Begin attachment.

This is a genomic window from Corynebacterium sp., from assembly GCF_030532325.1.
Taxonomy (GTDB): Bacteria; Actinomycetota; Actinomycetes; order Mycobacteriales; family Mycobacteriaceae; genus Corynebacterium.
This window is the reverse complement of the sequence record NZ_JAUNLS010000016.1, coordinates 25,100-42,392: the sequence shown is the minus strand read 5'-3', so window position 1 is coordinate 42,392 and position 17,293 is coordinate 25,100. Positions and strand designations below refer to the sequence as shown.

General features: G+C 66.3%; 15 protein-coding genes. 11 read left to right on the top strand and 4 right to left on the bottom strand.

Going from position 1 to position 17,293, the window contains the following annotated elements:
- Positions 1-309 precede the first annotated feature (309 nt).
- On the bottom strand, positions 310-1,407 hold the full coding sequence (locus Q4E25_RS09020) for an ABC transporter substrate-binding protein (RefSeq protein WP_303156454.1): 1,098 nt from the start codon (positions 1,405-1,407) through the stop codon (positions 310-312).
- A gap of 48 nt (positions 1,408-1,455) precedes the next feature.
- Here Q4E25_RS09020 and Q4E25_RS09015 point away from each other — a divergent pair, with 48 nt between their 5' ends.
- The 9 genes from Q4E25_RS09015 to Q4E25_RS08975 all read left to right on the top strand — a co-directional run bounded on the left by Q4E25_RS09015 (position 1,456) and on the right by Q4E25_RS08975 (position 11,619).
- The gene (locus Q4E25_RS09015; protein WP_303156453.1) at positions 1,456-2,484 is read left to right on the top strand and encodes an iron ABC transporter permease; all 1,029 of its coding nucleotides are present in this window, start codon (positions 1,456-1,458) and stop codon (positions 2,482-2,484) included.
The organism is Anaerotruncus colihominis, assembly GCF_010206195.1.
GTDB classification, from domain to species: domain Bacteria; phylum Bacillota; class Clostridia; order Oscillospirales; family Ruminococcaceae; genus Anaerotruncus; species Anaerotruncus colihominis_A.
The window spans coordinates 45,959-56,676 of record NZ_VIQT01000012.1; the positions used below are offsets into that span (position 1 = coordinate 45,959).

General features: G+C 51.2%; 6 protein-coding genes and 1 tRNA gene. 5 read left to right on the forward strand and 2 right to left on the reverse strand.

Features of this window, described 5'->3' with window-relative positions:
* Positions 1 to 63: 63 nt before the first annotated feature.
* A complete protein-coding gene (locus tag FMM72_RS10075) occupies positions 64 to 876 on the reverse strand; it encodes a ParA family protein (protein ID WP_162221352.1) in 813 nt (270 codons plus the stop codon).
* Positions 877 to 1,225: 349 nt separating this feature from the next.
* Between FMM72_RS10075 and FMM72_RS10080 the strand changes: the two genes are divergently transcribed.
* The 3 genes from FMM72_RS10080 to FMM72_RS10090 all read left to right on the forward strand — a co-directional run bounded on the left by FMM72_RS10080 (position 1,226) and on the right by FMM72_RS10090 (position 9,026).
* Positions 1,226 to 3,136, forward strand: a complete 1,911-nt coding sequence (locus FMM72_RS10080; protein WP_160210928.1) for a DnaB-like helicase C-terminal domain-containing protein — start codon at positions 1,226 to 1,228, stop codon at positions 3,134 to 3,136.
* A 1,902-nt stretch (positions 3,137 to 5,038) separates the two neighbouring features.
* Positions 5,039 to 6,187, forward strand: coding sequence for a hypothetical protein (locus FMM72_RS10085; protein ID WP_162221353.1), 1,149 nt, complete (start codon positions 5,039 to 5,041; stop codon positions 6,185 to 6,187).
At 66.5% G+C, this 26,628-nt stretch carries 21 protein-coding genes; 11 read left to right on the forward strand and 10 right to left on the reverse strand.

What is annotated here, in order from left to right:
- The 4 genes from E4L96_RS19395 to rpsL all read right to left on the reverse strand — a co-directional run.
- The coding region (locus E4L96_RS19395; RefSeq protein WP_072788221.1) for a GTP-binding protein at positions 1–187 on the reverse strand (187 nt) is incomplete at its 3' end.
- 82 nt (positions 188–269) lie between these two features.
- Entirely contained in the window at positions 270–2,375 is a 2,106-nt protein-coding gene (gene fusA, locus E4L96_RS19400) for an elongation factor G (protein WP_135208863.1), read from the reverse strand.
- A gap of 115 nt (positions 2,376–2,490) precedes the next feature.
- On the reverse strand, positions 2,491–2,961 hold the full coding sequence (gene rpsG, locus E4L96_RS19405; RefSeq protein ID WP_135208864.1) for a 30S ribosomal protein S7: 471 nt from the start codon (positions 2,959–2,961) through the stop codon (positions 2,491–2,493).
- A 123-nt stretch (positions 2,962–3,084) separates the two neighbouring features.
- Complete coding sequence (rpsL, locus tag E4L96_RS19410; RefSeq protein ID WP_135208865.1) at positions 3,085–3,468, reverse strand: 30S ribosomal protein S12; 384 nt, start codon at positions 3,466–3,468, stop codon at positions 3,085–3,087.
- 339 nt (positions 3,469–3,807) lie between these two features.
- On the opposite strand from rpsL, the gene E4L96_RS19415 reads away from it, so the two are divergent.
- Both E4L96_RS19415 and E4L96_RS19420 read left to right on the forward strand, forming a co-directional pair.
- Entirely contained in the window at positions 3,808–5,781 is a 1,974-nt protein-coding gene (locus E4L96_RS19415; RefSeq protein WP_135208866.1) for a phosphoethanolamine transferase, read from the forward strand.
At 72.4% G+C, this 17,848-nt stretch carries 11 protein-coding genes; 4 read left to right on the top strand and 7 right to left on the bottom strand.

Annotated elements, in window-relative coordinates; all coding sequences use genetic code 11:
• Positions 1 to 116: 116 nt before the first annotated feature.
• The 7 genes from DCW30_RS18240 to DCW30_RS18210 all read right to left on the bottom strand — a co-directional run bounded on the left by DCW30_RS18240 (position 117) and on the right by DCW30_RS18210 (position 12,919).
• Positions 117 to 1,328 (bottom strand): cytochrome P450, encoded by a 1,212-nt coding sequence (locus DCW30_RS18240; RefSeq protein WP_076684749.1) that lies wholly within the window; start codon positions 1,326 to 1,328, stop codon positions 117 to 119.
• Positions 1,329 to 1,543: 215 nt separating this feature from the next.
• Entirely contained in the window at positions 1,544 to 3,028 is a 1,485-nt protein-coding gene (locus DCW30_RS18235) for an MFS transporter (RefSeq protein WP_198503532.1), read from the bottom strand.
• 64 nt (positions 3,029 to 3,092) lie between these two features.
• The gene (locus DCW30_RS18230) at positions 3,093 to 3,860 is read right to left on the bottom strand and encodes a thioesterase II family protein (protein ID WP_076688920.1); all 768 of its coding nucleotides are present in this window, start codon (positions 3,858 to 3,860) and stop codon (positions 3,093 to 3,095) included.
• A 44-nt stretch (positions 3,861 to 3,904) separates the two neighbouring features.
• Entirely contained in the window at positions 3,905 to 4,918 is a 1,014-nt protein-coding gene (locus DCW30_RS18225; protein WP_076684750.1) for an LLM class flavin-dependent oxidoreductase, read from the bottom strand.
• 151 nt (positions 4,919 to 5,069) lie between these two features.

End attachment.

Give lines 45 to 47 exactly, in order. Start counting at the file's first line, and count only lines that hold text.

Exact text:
• Entirely contained in the window at positions 1,544 to 3,028 is a 1,485-nt protein-coding gene (locus DCW30_RS18235) for an MFS transporter (RefSeq protein WP_198503532.1), read from the bottom strand.
• 64 nt (positions 3,029 to 3,092) lie between these two features.
• The gene (locus DCW30_RS18230) at positions 3,093 to 3,860 is read right to left on the bottom strand and encodes a thioesterase II family protein (protein ID WP_076688920.1); all 768 of its coding nucleotides are present in this window, start codon (positions 3,858 to 3,860) and stop codon (positions 3,093 to 3,095) included.